union {T f; size_t s;} u = { val };
    return u.s;
}

With this:

size_t hash() const {
    size_t s = 0;
    memcpy(&s, &val, std::min(sizeof(size_t), sizeof(T)));
    return s;
}

Copies the smaller of the two sizes rather than the larger, and if memcpy is an intrinsic on your compiler then you're looking good for optimisation. Most importantly, though, it doesn't matter what constructors T has.

It's not a good hash function, though, if T is a large type. In your example MyClass, you might find that bool and size_t are the same size in your implementation, hence the double doesn't participate in the hash at all so there are only two possible hashed values.

Still, it could be worse. If T has any virtual functions, you'll probably find that all instances hash to the same value: the address of the vtable...

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+1 I was looking at the union-thing so intently that I totally missed the bad hash function. –  Andreas Brinck Dec 11 '09 at 19:48

Regarding the use of an std::pair as a union member, I think it should be disallowed. The standard says (§12.1):

A union member shall not be of a class type (or array thereof) that has a non-trivial constructor.

So any class with a user-defined constructor cannot be used in a union, since the default constructor will no longer be implicitly declared. Now in the specification of std::pair (§20.2.2), it is explicitly stated that pair implementations must provide a parameterized constructor to initialize both values. Consequently, either the pair implementation or union implementation you use does not comply to the standard.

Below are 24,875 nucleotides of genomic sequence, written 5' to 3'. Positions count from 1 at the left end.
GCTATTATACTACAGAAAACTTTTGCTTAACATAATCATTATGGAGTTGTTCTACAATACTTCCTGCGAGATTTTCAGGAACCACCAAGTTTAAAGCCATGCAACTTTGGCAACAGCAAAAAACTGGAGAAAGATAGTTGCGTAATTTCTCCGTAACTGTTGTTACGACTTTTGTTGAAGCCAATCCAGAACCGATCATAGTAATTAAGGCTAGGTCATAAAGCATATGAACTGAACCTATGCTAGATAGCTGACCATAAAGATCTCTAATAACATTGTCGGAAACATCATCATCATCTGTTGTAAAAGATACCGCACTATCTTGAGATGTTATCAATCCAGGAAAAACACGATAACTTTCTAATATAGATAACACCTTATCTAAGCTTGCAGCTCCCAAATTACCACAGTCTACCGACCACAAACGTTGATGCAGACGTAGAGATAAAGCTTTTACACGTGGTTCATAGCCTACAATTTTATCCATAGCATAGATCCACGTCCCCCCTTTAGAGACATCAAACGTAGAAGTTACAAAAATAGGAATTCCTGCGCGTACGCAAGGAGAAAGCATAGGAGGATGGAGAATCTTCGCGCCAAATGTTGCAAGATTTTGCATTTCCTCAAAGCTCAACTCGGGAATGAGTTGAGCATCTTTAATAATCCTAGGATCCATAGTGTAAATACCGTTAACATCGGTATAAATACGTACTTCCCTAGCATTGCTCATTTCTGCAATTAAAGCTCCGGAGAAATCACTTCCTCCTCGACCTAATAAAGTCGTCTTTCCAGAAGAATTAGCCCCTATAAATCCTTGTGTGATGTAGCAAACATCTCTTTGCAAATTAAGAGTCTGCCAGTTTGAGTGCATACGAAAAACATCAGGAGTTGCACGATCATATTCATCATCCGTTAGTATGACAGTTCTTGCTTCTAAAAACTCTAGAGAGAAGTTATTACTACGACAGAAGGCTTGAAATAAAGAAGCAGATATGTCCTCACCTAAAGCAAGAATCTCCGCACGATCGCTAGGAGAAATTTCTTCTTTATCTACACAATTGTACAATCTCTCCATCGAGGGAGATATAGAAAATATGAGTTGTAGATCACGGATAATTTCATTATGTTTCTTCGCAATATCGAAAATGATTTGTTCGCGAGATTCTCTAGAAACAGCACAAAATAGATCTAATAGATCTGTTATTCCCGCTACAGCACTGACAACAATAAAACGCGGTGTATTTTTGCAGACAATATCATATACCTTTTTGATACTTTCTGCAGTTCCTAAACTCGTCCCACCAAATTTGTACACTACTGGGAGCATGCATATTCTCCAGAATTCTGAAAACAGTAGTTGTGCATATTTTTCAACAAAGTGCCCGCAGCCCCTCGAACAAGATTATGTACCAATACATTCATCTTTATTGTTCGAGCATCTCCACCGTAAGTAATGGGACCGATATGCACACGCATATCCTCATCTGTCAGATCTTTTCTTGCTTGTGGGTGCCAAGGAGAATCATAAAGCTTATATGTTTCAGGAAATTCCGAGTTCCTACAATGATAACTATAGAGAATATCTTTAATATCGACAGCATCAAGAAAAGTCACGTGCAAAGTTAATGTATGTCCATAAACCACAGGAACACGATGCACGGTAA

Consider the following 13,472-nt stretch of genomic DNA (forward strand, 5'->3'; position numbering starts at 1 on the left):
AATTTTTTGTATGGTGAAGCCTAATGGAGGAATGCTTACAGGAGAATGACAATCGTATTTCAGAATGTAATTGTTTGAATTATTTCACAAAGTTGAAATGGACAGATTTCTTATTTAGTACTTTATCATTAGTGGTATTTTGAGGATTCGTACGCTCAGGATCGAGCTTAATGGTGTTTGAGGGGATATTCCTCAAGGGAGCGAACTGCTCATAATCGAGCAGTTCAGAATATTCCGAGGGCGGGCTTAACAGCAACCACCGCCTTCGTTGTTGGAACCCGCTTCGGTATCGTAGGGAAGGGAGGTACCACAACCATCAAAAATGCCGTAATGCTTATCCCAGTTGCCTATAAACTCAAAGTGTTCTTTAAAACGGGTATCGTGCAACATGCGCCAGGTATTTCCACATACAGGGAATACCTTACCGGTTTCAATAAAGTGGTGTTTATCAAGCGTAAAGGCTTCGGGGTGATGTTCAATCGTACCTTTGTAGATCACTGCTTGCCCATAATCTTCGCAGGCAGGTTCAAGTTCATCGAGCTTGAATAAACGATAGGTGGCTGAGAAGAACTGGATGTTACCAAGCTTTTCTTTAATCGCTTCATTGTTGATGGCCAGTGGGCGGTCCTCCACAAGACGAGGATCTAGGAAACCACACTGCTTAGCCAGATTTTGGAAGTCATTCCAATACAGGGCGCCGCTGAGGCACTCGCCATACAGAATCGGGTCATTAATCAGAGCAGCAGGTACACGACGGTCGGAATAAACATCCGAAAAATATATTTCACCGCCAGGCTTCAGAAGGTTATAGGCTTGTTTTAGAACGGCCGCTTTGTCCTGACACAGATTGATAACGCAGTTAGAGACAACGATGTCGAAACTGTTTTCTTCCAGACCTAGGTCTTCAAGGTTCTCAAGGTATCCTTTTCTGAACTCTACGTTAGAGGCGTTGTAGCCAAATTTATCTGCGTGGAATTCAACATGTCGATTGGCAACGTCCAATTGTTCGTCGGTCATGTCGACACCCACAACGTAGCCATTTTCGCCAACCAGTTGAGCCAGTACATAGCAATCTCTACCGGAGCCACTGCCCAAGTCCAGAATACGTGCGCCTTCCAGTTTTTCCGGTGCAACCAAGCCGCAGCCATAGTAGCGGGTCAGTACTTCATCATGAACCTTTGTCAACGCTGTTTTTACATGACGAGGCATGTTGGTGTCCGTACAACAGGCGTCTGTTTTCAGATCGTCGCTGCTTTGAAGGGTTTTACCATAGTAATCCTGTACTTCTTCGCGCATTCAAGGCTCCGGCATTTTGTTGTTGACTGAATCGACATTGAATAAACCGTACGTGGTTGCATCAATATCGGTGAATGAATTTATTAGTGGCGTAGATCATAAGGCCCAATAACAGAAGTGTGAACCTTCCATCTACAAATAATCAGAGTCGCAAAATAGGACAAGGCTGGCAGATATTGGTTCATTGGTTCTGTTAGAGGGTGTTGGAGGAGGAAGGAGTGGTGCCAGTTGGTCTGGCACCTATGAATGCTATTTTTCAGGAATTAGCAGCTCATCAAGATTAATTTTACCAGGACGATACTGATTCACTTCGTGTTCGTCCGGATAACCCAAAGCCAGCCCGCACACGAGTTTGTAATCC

N.B. : Testing the code you gave on Comeau gives the following error:

"ComeauTest.c", line 8: error: invalid union member -- class
          "std::pair<bool, double>" has a disallowed member function
      union {T f; size_t s;} u = { val };
               ^
          detected during instantiation of "unsigned int Foo<T>::hash() const
                    [with T=std::pair<bool, double>]" at line 22
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Thanks for the explanation and trying it out with Comeau. I use gcc version 4.1.2 20080704 (Red Hat 4.1.2-46), and it does not complain when I use std::pair. It does have the union constructor with two args, so I guess its union implementation is buggy. –  Frank Dec 11 '09 at 15:15

I have only one question: why using a union ?

From what I understand, the hash should correspond to the first few bytes of your objects. If you are going to do this, why not:

size_t hash() const {
  return reinterpret_cast<size_t>(val);
}

which should accomplish the same trick (I think) with more efficiency since there is no allocation of an object of size sizeof(T) on the stack.